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We all have opinions on something.

Below something I put on the Jerusalem Post Talkback site, in response to a series of articles where the journalist quoted one of my (shorter) comments.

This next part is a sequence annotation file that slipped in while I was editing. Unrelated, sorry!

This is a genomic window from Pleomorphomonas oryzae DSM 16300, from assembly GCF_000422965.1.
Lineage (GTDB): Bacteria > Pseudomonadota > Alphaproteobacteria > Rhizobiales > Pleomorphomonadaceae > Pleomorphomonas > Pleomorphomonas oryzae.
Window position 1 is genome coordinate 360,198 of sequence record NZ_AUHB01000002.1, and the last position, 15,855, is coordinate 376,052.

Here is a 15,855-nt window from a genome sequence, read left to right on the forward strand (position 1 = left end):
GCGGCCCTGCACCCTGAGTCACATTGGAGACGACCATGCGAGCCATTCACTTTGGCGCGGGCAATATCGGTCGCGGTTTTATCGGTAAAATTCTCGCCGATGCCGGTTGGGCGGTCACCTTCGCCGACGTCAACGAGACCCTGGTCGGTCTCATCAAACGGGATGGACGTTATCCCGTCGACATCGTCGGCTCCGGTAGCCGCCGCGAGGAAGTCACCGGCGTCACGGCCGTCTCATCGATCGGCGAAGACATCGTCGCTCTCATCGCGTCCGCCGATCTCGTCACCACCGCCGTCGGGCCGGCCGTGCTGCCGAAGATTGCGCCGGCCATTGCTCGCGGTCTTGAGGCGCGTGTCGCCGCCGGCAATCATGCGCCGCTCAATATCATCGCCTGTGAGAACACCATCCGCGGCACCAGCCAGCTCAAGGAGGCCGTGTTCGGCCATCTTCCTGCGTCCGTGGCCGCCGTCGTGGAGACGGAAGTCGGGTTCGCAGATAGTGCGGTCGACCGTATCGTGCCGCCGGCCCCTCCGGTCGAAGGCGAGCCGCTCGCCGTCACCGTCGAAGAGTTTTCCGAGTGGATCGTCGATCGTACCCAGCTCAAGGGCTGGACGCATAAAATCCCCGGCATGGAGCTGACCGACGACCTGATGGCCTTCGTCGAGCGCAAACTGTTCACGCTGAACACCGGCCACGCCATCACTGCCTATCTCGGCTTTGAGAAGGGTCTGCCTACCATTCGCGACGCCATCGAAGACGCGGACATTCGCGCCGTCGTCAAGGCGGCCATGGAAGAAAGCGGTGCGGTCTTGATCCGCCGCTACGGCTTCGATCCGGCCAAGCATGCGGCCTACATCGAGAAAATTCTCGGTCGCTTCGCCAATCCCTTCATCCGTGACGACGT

As you quoted one of my comments Martin, I’ll address you directly as you obviously, to my surprise but your credit, read Talkback. Dealing with your last point first, although many countries do of course take into account the economic position of applicants seeking to live in those countries, that is not the only or main criteria. The mere fact that an applicant has, oh let’s say $1 million (US) wouldn’t automatically get them into a country they wanted to go to. I would agree with you that for demographic reasons a ‘one state’ solution is not the answer, not if you want Israel to remain a Jewish state. I also feel that the ‘vision’ put forward in the Oslo accords was flawed, just looking at a map I could never see how it could be made to work. I’m thinking here about the notion of having two geographically separated parts of the proposed Palestinian state. So what to do? It is possible that a war would sort this out, but I’m sure you’d agree with me when I say that a war would cause a humanitarian disaster, for both Israel and the Palestinians. Yes, I did say Palestinians because despite all your very erudite arguments, the Palestinians think of themselves as a homogenous people, and at the end of the day it’s how a group of people perceive themselves that counts, not how others perceive them. Imagine the response from Israelis if a Palestinian academic put forward a cogent argument to show that Israelis were not Israelis but displaced Europeans. Before you point out that they already do this, I would ask you ‘and how do you feel about that?’. It’s also worth noting that the arguments put forward to support this notion are fairly easily disproved.So what to do? To my mind, although I have to admit it somewhat sticks in my throat, the only lasting answer is a two-state solution. One could go at great length into slightly suspect historical population figures to prove that Arabs have been in the geographic area as long as Jews. It is clear that Arabs didn’t suddenly ‘appear’ in the West bank or Gaza about one hundred years ago. It’s also clear that there was an upsurge in Arab migration in response to Zionist migration. You can twist and turn the figures anyway that you want, you can even throw God into the equation, but the fact is ‘we are where we are’ for whatever combination of reasons. So now what? You propose a population transfer. One might call it ethnic cleasing with a humane face, because I accept that you are not suggesting forcing people to leave by violent methods but rather by giving inducements. There might have been a moment when a population transfer was a possibility, but that moment passed over sixty years ago. In any event, people who suggest this, saying that it would bring peace after a great deal of pain, need only look to India and Pakestan for a real-life example of what happens when populations are forcibly transferred. The two countries are now staring at each other over nuclear barrels, hardly the situation one would wish on Israel. So what to do? Israel should make an effort to reach out to the Palestinians. By that I don’t mean acquiese to all or even most of their demands, but I mean paint a picture of what peace would look like. Give the Palestinians something concrete to think about instead of what they have at the moment, hazy notions of independance which seem to revolve about freedom of travel. It seems obvious to me that purely because of geographic realities, the two states would have to co-operate in economic affairs, and would have to share natural resources. Israel is a highly developed technological society, with many innovative agricultural techniques. With peace, comes sharing. With sharing comes economic developement and with that comes a perceived mutual inter-dependence. Together, or at least as together as is realistically possible, both countries can prosper, seperately, the Palestinians will never achieve statehood and Israel will bleed to death. Bleed to death? Yes, because if a war occurs, the Palestinians are ethnically cleansed and Israel becomes ‘Greater Israel’, then not only will there be an immediate cost in Israeli blood, but there will be continuing internal unrest. Then the rest of the world will act, not militarily but economically, and no nation can survive in this world by remaining isolated. Oh, countries do survive for fifty years or so, at the cost of becoming like North Korea, an iron-fisted dictatorship where most of the population exists at starvation level, but in the end they simply fade way, the collapse of the Soviet Union showed that. My apologies to all the other contributors and readers for having made such a long post.

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